U.S. Sen.-elect Tom Udall, D-N.M., in a statement released by his office, agreed that Richardson has “unparalleled” qualifications for the job.
“Gov. Richardson has made sure that New Mexico remains economically competitive, even during these difficult times, by growing businesses big and small, promoting job growth and cutting taxes. He is the ideal pro-growth Democrat for the post, and I am confident he will serve our nation with the same foresight as he has served our state,” Udall said.
U.S. Rep.-elect Ben Ray Luján of the state’s 3rd Congressional District called Obama’s selection of Richardson “a wise choice.”
“His selection as commerce secretary shows President Obama’s commitment to turning our economy around and his ability to bring in a diverse team of leaders with exceptional talents and backgrounds,” said Luján, also a Democrat.
State Republican Party Chairman Allen Weh issued a brief statement about Richardson’s appointment, simply saying, “We congratulate Gov. Richardson on his nomination to become secretary of commerce.” Outgoing U.S. Rep. Heather Wilson, R-N.M., wasn’t so kind.
“Richardson is skipping town and leaving behind a crushing $500 million budget deficit for someone else to clean up. What a mess he’s created in Santa Fe,” she said.
The Denish era
Richardson, in the statement released by his office, asked New Mexicans to offer their trust and support to Denish, who he called “a strong and insightful leader.” He said she “has been a great partner as we have grown our economy, worked to build and expand development and production of renewable energy, created jobs and improved our education system.”
“I am confident she will build on the momentum we have started and continue to work in the best interests of our people,” Richardson said.
Though Denish spokeswoman Danielle Montoya previously said I would be granted the opportunity to interview Denish today, Montoya said today that Denish is releasing only a brief statement this afternoon and will not grant interviews until next week.
“Today is Gov. Richardson’s day,” Montoya said.
Richardson said in the statement from his office that he and his wife will always view New Mexico as home.
“There are no words to express our love for the people, the culture and the beautiful land of this great state,” he said. “We will carry with us the many friendships we have made as well as the spirit and kindness of the citizens.”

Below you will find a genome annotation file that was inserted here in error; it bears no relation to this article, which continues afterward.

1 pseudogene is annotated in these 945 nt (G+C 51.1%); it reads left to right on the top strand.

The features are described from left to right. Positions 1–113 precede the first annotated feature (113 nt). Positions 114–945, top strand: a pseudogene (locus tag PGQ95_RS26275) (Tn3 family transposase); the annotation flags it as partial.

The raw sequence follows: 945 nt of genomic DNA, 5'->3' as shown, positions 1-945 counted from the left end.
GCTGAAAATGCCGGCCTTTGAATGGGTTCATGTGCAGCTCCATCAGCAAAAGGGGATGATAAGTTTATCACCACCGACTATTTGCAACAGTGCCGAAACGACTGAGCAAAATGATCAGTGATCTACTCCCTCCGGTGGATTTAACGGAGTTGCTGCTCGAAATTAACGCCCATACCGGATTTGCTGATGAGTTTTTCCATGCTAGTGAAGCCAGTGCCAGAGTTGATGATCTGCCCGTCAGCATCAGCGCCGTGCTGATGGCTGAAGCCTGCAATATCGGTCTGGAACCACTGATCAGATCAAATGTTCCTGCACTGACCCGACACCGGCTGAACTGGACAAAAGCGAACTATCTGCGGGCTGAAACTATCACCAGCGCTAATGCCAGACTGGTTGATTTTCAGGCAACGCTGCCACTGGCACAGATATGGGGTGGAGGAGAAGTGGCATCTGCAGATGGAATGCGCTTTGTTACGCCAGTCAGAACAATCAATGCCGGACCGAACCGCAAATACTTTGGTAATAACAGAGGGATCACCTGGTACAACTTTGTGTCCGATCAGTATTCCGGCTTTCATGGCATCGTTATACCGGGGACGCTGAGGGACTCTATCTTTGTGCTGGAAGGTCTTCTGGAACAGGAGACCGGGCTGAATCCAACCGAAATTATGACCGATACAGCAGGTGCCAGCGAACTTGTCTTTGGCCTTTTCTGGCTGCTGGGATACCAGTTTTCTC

Update, 11:25 a.m.
You can watch the Obama/Richardson news conference right here:
Update, 12:25 p.m.
Here’s what Bill Riggs, spokesman for the Republican National Committee, had to say:
“The nomination of another Washington insider and former Clinton cabinet member is hardly the ‘hope and change’ Barack Obama claimed to represent,” he said.
Meanwhile, Brian Colón, chairman of the Democratic Party of New Mexico, had this to say:
“New Mexico’s loss is the nation’s gain. New Mexico has moved forward under Gov. Richardson’s leadership. Bill Richardson will be an outstanding commerce secretary and his experience will be crucial in turning our economy around as he works with world leaders to build a stronger global economy,” Colón said. “Bill Richardson served with distinction as energy secretary and U.S. ambassador to the United Nations, in addition to serving New Mexicans both in Congress and as governor. He will be missed by countless New Mexicans who have come to appreciate his vision for our state and his tireless efforts on our behalf.”
“Lt. Gov. Diane Denish has built an exemplary record while serving as lieutenant governor, and she will in no doubt be ready to be our next governor,” he said.
Update, 2 p.m.
U.S. Sen. Jeff Bingaman, D-N.M., had this to say:
“Bill Richardson is an excellent choice to lead the Department of Commerce. In this capacity, he will be able to do for the country what he has done so well in New Mexico: create good and lasting jobs,” Bingaman said. “With New Mexico as a national leader in the creation of ‘green’ jobs, Gov. Richardson and I understand that growing the renewable energy sector can help us get out of our current economic crisis. We have been partners in this effort in New Mexico, and I look forward to being his partner in Washington.”